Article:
We saw this picture in the maritime museum of George's Dock in Liverpool's heyday. Just look at all those masts!

... a hop-on hop-off open top bus tour, a cycle ride out to Princes Park for parkrun on Saturday morning... 



... an unexpected visit from Jon, Jo, Sienna and Layla who just happened to be in Liverpool that weekend, and that was all before David and Kate turned up to stay for a couple of nights.

Once our mates were with us we upped the anté. The boys hired a couple of electric scooters and zoomed around the city for a bit while the girls hopped on the tour bus, then we all met up at Paddy’s Wigwam for a look round, followed by starters in the Philharmonic Dining Rooms. Lush. The main course turned out to be an all-you-can-eat Rodizio grill called Fogo Brazil in the Ropewalks.




 Somehow we managed to stagger back to Legend and crashed out for the rest of the afternoon. We had a go at Espresso Martinis in the evening, but quickly realised that the lack of ice, a cocktail shaker and proper glasses did nothing to enhance the experience, so we just settled for Tia Maria and Baileys instead. What’s not to like?

In the morning David had a go on a paddle-board in the dock. He did really well, managing to stand up without too much wobbling, but he did get a dunking before the end. After he’d showered and dried off we went back up to the ropewalks for coffee and cake.


Yes, we know it looks like a sausage with mayo and onion sauce, bit it's actually an eclair.

Then, sadly, it was time for our mates to leave. We waved them off and wandered through the city, around the Cavern Quarter...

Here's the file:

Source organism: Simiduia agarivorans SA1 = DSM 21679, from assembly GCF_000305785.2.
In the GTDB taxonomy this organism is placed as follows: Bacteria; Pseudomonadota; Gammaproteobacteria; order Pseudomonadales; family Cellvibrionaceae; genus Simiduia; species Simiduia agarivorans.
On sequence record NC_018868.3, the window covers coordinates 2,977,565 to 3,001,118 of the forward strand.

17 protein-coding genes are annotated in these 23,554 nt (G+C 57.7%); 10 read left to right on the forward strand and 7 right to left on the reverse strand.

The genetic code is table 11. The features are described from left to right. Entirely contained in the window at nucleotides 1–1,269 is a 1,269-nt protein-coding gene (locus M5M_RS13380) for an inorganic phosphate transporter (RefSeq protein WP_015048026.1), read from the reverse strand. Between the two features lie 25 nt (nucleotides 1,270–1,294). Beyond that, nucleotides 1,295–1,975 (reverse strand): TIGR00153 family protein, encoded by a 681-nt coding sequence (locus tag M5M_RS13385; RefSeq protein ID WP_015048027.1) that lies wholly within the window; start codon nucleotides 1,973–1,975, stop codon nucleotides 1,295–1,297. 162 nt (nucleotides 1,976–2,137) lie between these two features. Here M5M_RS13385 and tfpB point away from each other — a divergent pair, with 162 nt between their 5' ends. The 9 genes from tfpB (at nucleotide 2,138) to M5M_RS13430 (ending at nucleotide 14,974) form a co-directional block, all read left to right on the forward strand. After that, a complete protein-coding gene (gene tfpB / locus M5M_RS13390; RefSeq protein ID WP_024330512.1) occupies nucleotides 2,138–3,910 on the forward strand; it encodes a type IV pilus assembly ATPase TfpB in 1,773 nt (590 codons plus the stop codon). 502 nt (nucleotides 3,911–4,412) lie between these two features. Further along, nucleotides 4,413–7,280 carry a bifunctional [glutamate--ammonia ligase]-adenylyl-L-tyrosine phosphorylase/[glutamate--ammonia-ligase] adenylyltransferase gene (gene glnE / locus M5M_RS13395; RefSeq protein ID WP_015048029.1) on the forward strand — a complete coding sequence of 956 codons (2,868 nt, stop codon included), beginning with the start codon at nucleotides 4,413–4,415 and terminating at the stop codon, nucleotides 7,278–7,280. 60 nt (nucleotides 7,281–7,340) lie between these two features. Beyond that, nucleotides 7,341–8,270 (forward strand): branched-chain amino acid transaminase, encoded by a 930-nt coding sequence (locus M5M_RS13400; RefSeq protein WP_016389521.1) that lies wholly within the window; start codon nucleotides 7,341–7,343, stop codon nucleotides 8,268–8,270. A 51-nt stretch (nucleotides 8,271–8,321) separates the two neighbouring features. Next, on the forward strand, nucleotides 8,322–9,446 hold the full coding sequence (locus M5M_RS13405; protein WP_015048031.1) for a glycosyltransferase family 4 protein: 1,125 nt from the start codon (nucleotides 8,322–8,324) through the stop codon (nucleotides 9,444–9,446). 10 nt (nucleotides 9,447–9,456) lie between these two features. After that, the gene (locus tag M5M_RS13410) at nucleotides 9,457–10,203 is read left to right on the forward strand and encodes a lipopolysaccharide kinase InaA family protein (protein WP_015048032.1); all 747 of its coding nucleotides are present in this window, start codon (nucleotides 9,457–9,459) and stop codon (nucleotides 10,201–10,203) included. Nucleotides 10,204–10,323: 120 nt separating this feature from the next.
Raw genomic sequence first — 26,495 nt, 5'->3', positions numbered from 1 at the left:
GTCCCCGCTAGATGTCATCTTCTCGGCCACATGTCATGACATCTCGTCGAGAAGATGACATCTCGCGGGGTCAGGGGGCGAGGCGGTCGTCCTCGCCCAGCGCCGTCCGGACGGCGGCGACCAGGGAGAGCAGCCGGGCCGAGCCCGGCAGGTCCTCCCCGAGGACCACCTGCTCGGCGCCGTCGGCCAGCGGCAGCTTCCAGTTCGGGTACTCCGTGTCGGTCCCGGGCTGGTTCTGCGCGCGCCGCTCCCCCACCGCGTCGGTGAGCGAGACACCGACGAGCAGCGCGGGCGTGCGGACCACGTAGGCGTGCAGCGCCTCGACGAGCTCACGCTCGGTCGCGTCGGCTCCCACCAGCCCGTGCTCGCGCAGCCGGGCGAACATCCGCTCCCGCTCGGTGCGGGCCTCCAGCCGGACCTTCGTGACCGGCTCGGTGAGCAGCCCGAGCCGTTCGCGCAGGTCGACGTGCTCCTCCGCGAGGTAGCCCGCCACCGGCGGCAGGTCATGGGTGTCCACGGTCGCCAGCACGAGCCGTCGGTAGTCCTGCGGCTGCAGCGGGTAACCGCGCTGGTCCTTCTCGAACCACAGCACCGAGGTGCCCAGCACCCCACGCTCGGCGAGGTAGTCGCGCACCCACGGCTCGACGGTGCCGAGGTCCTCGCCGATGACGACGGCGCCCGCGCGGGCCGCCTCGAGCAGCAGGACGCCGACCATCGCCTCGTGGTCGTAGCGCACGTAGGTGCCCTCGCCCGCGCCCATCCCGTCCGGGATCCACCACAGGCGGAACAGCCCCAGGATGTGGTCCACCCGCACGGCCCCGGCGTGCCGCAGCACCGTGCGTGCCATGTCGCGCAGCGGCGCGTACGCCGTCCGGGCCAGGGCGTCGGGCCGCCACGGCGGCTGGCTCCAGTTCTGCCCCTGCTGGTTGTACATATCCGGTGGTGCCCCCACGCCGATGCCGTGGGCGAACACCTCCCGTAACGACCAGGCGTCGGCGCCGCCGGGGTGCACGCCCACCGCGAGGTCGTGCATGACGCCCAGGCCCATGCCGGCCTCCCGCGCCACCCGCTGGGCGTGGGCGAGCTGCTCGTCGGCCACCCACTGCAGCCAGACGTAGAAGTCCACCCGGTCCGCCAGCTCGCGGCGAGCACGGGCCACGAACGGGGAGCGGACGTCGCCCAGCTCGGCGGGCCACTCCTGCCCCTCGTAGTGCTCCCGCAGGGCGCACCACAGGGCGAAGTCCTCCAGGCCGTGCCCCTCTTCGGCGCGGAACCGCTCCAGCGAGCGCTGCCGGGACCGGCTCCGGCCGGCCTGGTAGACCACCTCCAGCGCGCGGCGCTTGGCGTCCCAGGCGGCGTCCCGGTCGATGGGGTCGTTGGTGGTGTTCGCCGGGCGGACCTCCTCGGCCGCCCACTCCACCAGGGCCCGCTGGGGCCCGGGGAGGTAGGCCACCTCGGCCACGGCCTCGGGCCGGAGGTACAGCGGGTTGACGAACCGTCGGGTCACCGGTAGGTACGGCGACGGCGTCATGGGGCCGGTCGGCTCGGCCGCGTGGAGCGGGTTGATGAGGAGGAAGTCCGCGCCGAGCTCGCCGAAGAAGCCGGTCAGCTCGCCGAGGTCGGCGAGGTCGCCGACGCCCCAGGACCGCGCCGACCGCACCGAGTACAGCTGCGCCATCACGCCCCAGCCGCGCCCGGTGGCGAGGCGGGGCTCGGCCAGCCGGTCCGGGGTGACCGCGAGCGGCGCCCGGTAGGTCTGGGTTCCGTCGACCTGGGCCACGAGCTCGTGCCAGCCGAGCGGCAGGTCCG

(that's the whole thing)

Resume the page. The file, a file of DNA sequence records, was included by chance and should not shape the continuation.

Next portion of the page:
and back to the boat along the riverbank wall. In the evening we had
 a last paddle through the docks before deflating the boards and packing them away.




Early the next morning we were back across the link with Nick and Lynn...


...back up the locks and on to Litherland.

 


They stopped there, but we just used the services then carried on.


Unfortunately we got to Aintree at ten past two, ten minutes after the swing bridge closed for tea-time traffic. If we hadn’t stopped to pick up some fire wood on the way we’d have been fine. Nuts. Never mind, it was a perfect excuse for a granny nap and some IPlayer binging till
the bridge opened again four hours later. We tied up again in Melling and had some delicious Salthouse dock mussels for tea.

Back at Haskayne the next day Dave reunited boat and car then collected some of the plums and hazelnuts that we’d spotted on the way in. The paddle-boards got inflated again; we wanted to get as much use out of them as possible before the weather turned, so we were out on them every morning and evening whenever we could. Rather than pumping them up from scratch each time, we deflated them a bit and kept them on top of the big box when they weren’t being used.


It made navigating a bit interesting, but with all the plants and our usual roof-tat, we’re quite used to peering down the side of the boat to see where we’re going. It is a bit disconcerting for people coming the other way when they can’t see anyone on the tiller, but it means everyone gives us a nice
wide berth.